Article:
Building a Real-Time Bike-Share Data Pipeline with StreamSets, Kafka and MapD

Building a Real-Time Bike-Share Data Pipeline with StreamSets, Kafka and MapD

Jowanza JosephJowanza Joseph is a principal software engineer at One Click Retail with long experience of building reliable and performant distributed data systems. Recently, Jowanza built a pair of data pipelines with StreamSets Data Collector to read data from Ford GoBike and send it to MapD via Kafka. It's a great example of Data Collector's versatility in dealing with web services. We're reposting this entry from Jowanza's original blog with his kind permission.

In this post, we will use the Ford GoBike Real-Time SystemStreamSets Data CollectorApache Kafka and MapD to create a real-time data pipeline of bike availability in the Ford GoBike bike share ecosystem. We’ll walk through the architecture and configuration that enables this data pipeline and share a simple auto-updating dashboard within MapD Immerse.

High-Level Architecture

The high-level architecture consists of two data pipelines; one pipeline polls the GoBike system and publishes that data to Kafka. The other pipeline consumes from Kafka using Data Collector, transforms the data,  then writes the data to MapD:

GBFS to Kafka

Kafka to MapD

In the remainder of this post, I’ll outline each of the components of the pipelines and their configurations.

GBFS

GBFS is a data feed specification for bike share programs. It provides several JSON schemas so that the same data from every bike share can be open to app developers to incorporate into their systems or for researchers. The Ford GoBike system uses GBFS so I refer to data from Ford as GBFS for simplicity for the remainder of this article.

From GBFS, there are several feeds available and the details about each can be found here. For our use case, we're interested in each station’s status and also each station’s locations for future visualization. For a sample of the feeds, you can check out the documentation.

For this project, we’ll poll the GBFS for the station status. Station locations change infrequently,  so a daily or weekly cron pull of the station locations should be sufficient to ensure our tables have the most correct information.

StreamSets Data Collector

The majority of the heavy lifting for this system is managed using Data Collector. If you're unfamiliar with StreamSets, their website and documentation is top notch. At a high level, Data Collector is a plug-and-play stream-processing framework. I like to think of it as Spark Streaming with a UI on top of it. It provides a drag-and-drop interface for the source-processor-sink streaming model.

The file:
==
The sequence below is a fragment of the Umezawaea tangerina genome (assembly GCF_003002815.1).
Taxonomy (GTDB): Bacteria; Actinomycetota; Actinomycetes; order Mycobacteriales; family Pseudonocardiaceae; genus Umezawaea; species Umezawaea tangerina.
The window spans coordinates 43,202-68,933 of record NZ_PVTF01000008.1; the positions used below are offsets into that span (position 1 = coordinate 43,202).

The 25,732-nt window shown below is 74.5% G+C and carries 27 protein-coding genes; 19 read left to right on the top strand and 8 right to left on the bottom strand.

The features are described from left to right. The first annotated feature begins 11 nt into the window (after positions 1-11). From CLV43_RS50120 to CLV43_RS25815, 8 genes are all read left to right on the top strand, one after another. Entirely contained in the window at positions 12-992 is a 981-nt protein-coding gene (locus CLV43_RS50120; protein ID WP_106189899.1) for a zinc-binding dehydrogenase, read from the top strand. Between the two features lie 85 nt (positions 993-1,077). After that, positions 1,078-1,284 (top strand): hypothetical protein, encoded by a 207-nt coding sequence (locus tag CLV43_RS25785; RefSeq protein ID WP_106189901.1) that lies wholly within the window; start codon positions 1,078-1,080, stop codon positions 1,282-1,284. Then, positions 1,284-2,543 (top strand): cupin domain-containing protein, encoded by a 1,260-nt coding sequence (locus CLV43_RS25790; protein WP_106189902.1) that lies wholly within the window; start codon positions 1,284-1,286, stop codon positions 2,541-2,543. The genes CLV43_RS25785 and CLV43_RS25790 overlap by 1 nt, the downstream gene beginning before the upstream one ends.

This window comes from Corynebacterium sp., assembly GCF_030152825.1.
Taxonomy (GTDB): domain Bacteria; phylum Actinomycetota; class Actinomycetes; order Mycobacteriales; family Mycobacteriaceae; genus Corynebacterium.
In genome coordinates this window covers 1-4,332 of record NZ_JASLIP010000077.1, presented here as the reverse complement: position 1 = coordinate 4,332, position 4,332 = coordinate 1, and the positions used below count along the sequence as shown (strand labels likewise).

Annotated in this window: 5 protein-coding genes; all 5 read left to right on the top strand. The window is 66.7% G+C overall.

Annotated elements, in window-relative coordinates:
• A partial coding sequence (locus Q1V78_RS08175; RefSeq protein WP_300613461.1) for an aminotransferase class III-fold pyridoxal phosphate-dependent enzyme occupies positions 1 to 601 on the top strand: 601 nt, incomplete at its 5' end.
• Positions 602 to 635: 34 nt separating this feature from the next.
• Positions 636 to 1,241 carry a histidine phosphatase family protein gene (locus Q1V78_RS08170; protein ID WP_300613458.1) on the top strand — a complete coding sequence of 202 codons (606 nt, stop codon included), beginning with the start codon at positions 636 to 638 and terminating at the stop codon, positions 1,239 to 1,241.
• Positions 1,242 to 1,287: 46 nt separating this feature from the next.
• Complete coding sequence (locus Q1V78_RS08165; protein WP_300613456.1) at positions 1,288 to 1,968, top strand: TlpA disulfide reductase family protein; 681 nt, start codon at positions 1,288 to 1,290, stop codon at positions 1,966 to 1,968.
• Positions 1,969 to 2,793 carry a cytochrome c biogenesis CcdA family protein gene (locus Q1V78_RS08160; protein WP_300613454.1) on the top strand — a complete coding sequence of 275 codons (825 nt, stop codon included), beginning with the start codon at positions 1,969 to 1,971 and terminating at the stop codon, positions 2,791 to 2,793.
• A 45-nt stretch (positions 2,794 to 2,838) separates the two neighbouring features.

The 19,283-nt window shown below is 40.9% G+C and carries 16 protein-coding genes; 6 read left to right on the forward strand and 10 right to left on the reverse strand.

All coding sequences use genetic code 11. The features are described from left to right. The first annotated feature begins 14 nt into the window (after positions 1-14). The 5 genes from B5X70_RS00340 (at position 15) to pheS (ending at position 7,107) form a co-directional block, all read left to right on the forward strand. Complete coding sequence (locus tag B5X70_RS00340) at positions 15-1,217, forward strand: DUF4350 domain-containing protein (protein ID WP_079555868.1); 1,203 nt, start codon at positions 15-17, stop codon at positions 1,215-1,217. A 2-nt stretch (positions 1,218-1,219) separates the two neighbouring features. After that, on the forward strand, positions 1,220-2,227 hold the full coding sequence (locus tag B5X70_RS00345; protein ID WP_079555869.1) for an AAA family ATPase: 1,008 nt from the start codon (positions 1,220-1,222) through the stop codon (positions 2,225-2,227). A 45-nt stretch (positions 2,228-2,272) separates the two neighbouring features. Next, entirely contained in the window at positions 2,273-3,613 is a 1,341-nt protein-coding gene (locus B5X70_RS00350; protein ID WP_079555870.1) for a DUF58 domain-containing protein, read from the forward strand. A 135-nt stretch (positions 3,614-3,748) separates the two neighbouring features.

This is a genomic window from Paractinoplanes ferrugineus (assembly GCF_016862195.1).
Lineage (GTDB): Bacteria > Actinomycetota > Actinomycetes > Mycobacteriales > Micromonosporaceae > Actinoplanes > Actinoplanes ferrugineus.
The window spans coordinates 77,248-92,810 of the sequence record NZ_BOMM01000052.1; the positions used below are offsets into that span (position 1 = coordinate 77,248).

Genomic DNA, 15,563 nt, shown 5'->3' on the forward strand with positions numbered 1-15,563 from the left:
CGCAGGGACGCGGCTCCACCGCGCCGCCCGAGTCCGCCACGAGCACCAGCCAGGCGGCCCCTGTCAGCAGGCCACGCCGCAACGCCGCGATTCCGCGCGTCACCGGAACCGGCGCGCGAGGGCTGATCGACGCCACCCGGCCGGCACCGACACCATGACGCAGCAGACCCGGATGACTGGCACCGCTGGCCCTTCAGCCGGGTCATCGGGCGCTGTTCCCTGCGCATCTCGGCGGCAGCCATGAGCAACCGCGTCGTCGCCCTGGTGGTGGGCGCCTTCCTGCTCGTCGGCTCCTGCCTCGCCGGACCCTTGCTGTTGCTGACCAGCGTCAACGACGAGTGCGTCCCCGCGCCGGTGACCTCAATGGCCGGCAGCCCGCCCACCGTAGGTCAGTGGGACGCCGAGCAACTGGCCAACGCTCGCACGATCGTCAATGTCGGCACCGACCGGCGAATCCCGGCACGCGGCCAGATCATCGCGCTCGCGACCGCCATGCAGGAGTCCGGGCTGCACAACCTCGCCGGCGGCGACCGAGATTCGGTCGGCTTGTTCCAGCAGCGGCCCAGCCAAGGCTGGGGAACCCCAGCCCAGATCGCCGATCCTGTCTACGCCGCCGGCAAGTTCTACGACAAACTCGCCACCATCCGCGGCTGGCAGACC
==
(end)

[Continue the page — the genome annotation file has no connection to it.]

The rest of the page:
HTTP Client

To poll GBFS, I created an HTTP Client origin in Data Collector with the following configuration:

HTTP Client Origin config

Each GET request will return all stations for Ford GoBike and a status as outlined in the GBFS specification. The more desirable state would if every station_id JSON object were its own message. Fortunately, Data Collector has a pivot processor which will take a JSON Array like this:

JSON stations array

and flatten it so that each object is its own message:

station_id records

The configuration looks like this:

Field Pivoter configuration

Kafka Producer

With the data polled from the GBFS API and flattened, it’s time to write it to Kafka. Connecting to Kafka with Data Collector is quite simple. Data Collector's Kafka stage library has all the facilities for producing and consuming Kafka messages. You'll need to install it if it's not present in your Data Collector installation.

If you have a distributed deployment of Kafka (which you should for production), you have to ensure all of the Kafka node URIs are present in the Kafka Producer configuration:

Kafka Producer config

Kafka Consumer

With a working producing pipeline we’re publishing about 500 messages every 2 seconds to Kafka. We’d like to consume that data and write it to MapD. Data Collector's Kafka Consumer is easy to configure:

Kafka Consumer config

For the consumer, you need both the Broker URIs and the Zookeeper URIs. On initial testing, I ran into failures downstream when using the JDBC Producer destination. With the JSON payload, some of the fields are strings that I outlined as Integers in my MapD table schema.

MapD schema

Using Data Collector's Field Converter processor I isolated these fields and converted them to the appropriate data type.

MapD via JDBC

Now that the rest of the pipeline is ready, we need to sink to our final destination, the MapD database.

Step 1 is getting the JDBC driver for MapD installed on Data Collector. You can download the latest driver here, and install it via the Package Manager External Libraries page:

Install MapD JDBC driver

Step 2 is to configure the JDBC connection in Data Collector. Connecting to MapD via JDBC is outlined in their documentation. I used the following JSON configuration to set up each field in the MapD table and how they made up the JSON payload coming from Kafka:

With these configurations, our data pipeline is complete.

Conclusion & Dashboard

With the 10-second polling interval on GBFS and splitting each GBFS record, we can write ~1000 m/s to MapD. We could poll more often to increase the throughput, but this should be adequate for our needs. Using MapD Immerse, we can provide a real-time dashboard to monitor our record counts in real-time. Watch the record count closely – you should see it change every 10 seconds or so.

MapD dashboard

In a future post, we’ll use this same system to write more feeds that follow the GBFS to test the scalability of streaming lots of data into MapD.

Notes

Thanks to Randy Zwitch for editing previous drafts of this post and his contributions to building the pipeline and provisioning the virtual machines.

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